Apeiron Society for the
Practice of Philosophy
Tuesday January 27th, 2015 at
Valhalla Room of the Scandinavian Centre,
739 – 20th Ave N.W.
||“Happiness and the Positive Psychology Movement”
||Hank Stam - (Department of Psychology, University of Calgary)
the claim that psychology has focused for too long on the pathological,
unsavory or darker features of human life, Martin Seligman and Mihaly
Csikszentmihalyi announced in the year 2000 the creation of a “positive
psychology” to focus on people’s strengths, virtues and “positive
subjective experiences”. This movement has grown to include a
wide range of phenomena and studies, although it is often unclear where
the dividing line between positive psychology and plain old psychology
exists. I will focus on two characteristics of this
movement. First, I would like to locate it historically as the
recent manifestation of a current that has long been present in
American culture. It has expressed itself in the New Thought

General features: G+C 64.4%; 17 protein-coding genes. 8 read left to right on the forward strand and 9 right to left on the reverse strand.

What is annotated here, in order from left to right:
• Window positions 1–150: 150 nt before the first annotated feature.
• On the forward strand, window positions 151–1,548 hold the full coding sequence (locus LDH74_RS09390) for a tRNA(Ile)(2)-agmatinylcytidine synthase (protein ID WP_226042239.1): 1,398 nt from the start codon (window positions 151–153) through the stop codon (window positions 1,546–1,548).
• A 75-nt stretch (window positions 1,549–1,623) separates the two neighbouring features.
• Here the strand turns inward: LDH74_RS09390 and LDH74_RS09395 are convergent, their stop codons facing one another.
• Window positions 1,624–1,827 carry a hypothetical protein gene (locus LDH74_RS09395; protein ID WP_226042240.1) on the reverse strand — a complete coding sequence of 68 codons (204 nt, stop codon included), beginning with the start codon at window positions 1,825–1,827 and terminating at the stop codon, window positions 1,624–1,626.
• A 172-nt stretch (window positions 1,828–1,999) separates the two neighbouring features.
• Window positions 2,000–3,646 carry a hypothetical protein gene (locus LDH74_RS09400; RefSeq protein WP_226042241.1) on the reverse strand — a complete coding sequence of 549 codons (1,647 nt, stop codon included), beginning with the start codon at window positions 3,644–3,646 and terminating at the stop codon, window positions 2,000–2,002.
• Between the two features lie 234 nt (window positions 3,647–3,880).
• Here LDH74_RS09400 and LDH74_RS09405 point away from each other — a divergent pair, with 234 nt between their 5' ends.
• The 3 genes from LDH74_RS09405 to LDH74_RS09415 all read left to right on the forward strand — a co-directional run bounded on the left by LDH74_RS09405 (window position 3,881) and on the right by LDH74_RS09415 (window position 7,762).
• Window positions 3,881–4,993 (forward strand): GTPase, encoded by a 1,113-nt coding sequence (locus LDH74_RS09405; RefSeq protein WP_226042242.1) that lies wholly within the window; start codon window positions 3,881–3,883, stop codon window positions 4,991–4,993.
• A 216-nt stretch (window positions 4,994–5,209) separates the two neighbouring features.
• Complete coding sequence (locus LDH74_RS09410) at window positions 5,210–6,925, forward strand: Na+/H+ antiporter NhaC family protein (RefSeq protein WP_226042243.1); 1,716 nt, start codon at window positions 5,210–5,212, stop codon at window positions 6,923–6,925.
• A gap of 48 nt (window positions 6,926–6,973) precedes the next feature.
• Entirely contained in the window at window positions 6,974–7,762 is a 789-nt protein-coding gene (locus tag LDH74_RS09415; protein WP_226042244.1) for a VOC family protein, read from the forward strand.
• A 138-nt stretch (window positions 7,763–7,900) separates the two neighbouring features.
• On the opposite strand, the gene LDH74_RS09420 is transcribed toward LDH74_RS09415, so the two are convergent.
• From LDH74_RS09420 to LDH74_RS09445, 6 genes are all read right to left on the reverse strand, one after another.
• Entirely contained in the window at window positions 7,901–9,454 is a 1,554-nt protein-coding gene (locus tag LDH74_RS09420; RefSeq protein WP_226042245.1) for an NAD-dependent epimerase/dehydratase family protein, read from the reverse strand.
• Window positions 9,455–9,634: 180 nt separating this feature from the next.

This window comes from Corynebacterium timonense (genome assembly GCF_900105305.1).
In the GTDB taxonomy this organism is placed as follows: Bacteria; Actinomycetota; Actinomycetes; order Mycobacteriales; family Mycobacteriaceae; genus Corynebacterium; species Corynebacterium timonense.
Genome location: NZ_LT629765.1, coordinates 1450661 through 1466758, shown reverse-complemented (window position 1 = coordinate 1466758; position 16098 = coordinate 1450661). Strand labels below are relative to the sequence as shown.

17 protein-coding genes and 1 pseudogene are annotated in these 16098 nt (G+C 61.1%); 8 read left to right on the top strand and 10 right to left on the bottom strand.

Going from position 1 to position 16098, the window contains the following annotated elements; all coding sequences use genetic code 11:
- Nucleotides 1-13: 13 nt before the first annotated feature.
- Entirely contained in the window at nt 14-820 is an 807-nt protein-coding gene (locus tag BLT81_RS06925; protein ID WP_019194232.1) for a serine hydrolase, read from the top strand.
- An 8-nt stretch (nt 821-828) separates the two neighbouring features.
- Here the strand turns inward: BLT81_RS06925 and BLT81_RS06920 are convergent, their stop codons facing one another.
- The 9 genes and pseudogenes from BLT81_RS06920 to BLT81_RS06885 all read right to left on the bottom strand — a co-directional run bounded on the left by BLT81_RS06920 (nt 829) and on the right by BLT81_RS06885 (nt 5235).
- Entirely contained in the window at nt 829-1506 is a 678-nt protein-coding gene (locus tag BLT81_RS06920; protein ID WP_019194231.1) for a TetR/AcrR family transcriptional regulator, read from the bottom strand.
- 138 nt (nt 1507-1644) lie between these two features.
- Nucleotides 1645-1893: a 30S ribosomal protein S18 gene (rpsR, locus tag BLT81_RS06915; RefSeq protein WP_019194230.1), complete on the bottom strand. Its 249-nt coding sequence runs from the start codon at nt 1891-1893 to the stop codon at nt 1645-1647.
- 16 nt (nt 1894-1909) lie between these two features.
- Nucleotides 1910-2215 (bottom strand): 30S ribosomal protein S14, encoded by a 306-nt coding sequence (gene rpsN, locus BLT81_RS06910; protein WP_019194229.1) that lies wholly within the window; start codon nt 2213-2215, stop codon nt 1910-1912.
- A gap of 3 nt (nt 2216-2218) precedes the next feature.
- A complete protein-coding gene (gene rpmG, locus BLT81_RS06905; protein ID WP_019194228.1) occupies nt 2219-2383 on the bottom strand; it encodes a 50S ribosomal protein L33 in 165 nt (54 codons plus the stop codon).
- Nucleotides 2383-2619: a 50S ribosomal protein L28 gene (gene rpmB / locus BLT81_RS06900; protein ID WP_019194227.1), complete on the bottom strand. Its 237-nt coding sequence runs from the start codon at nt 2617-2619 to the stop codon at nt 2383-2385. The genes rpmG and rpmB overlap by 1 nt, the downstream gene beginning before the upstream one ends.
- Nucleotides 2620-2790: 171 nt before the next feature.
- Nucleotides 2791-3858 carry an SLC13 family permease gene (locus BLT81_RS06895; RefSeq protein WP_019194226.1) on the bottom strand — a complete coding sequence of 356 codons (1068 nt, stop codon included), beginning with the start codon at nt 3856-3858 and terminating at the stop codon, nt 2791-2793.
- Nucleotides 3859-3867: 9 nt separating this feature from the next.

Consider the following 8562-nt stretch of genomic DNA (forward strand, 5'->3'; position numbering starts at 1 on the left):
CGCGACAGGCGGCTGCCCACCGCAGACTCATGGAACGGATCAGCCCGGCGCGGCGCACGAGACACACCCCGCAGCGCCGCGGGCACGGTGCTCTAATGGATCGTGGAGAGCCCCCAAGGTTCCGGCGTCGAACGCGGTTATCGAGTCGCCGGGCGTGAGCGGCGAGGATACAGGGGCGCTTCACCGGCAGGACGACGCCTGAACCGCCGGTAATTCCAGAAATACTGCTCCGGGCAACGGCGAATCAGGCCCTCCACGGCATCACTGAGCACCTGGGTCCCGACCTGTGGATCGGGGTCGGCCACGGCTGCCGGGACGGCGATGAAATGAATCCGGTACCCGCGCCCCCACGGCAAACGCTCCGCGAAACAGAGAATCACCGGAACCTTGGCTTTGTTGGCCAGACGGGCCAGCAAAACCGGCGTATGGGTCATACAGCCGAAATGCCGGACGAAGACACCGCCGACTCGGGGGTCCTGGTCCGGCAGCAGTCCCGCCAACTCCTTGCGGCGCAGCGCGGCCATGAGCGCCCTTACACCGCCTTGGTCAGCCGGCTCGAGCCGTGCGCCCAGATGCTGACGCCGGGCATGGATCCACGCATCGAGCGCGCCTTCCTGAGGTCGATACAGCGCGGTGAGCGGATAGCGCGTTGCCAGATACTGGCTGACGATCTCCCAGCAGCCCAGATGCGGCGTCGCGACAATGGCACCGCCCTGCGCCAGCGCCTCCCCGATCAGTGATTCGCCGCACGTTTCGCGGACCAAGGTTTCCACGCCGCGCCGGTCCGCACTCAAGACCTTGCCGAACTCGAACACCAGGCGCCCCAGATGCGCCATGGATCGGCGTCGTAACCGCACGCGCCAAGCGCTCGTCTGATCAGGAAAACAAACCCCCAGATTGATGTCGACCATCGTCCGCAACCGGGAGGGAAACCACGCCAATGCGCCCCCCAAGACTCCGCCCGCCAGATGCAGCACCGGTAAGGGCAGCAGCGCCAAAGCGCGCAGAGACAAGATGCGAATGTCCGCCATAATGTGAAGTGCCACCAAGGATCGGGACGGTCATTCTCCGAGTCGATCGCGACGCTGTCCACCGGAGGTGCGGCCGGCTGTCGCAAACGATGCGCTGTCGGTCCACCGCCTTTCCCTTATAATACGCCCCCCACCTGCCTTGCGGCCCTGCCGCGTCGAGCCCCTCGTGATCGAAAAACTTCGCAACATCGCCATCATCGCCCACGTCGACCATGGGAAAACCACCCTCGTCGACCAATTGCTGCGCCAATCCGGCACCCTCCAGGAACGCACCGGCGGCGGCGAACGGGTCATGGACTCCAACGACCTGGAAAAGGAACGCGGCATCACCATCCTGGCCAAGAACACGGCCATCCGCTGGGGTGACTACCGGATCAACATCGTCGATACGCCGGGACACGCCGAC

movement of the 19th century through such mid-20th century authors as
Dale Carnegie and Norman Vincent Peale all the way to Humanistic
Psychology, the popularity of which peaked in the 1960s and 70s.
Second, I note that various critics have argued that positive
psychology suffers from an inherent individualism and cultural myopia
as well as a naïve view of “virtue”. Positive psychologists have
astutely ignored their critics.
Hank Stam is a Professor of
Psychology at the University of Calgary and teaches in the Theory
Program as well as the Clinical Psychology Program. He has published
widely in numerous areas of psychology but his most recent work has
focused on contemporary theoretical problems in psychology and the
historical foundations of 20th century psychology. He is founder and
current Editor of Theory & Psychology, published by Sage, and the
current President of the Society for the History of Psychology..